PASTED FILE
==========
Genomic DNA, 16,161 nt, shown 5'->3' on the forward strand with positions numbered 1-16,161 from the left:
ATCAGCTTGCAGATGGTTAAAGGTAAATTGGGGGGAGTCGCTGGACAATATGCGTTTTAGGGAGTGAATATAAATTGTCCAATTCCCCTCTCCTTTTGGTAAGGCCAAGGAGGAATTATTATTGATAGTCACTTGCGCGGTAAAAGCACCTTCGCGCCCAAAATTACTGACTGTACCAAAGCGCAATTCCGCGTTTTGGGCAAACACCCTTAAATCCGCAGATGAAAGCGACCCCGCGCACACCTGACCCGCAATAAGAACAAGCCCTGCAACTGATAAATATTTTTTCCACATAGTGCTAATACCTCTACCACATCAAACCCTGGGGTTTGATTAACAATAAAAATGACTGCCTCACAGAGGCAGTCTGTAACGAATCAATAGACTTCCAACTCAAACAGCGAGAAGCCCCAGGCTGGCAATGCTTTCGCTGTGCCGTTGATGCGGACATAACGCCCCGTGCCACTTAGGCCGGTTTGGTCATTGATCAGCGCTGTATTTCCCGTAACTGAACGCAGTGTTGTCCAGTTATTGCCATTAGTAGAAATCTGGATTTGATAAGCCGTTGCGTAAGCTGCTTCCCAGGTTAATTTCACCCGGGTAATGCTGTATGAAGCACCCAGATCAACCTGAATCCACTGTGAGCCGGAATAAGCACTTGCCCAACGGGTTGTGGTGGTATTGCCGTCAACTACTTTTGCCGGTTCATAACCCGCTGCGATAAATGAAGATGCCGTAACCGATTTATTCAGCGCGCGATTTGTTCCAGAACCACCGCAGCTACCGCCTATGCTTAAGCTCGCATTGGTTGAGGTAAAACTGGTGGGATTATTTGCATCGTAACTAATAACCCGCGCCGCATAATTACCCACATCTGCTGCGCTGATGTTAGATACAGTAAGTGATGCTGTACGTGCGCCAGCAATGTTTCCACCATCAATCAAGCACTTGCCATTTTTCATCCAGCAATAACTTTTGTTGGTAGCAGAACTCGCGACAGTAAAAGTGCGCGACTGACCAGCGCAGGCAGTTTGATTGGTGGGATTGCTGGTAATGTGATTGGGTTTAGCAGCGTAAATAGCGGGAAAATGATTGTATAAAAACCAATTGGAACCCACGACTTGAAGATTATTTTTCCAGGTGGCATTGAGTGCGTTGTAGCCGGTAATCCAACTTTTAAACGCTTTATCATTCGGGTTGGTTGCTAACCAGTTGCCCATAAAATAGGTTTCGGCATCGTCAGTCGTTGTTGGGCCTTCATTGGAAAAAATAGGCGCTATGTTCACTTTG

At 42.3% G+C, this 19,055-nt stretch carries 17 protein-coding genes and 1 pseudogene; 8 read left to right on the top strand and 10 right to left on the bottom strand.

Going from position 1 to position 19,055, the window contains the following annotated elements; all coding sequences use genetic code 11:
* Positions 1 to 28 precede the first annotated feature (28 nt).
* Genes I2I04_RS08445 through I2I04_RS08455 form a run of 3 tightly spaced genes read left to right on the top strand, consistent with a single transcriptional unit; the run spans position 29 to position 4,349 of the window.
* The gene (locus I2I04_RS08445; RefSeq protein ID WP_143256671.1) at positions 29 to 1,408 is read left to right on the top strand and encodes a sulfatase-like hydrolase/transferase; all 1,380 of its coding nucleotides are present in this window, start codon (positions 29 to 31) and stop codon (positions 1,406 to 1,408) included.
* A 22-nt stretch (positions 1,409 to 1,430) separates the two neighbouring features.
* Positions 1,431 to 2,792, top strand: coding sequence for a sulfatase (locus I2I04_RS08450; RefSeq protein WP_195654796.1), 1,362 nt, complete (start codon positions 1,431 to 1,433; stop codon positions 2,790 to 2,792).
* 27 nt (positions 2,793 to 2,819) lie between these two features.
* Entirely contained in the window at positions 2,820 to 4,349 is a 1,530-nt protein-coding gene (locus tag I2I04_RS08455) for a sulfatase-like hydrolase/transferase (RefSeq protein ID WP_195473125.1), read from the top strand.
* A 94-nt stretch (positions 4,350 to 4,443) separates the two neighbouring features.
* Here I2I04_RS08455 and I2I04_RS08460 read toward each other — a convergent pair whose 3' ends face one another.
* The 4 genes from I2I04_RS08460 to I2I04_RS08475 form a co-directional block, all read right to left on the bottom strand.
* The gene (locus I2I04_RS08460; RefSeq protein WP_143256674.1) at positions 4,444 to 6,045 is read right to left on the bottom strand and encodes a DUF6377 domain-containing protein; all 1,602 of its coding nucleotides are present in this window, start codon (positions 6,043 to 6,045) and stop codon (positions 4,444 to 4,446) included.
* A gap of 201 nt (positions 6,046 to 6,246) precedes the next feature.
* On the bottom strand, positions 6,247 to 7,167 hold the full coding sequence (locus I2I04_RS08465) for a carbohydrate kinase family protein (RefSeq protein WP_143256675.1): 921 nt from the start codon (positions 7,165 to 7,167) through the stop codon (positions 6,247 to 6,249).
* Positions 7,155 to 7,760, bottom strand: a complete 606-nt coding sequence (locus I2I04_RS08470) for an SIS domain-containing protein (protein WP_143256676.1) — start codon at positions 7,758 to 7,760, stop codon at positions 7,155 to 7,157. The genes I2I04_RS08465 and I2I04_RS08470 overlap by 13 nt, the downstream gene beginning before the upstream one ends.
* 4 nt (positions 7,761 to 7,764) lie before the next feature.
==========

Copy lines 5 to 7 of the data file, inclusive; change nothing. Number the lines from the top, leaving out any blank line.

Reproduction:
* Positions 1 to 28 precede the first annotated feature (28 nt).
* Genes I2I04_RS08445 through I2I04_RS08455 form a run of 3 tightly spaced genes read left to right on the top strand, consistent with a single transcriptional unit; the run spans position 29 to position 4,349 of the window.
* The gene (locus I2I04_RS08445; RefSeq protein ID WP_143256671.1) at positions 29 to 1,408 is read left to right on the top strand and encodes a sulfatase-like hydrolase/transferase; all 1,380 of its coding nucleotides are present in this window, start codon (positions 29 to 31) and stop codon (positions 1,406 to 1,408) included.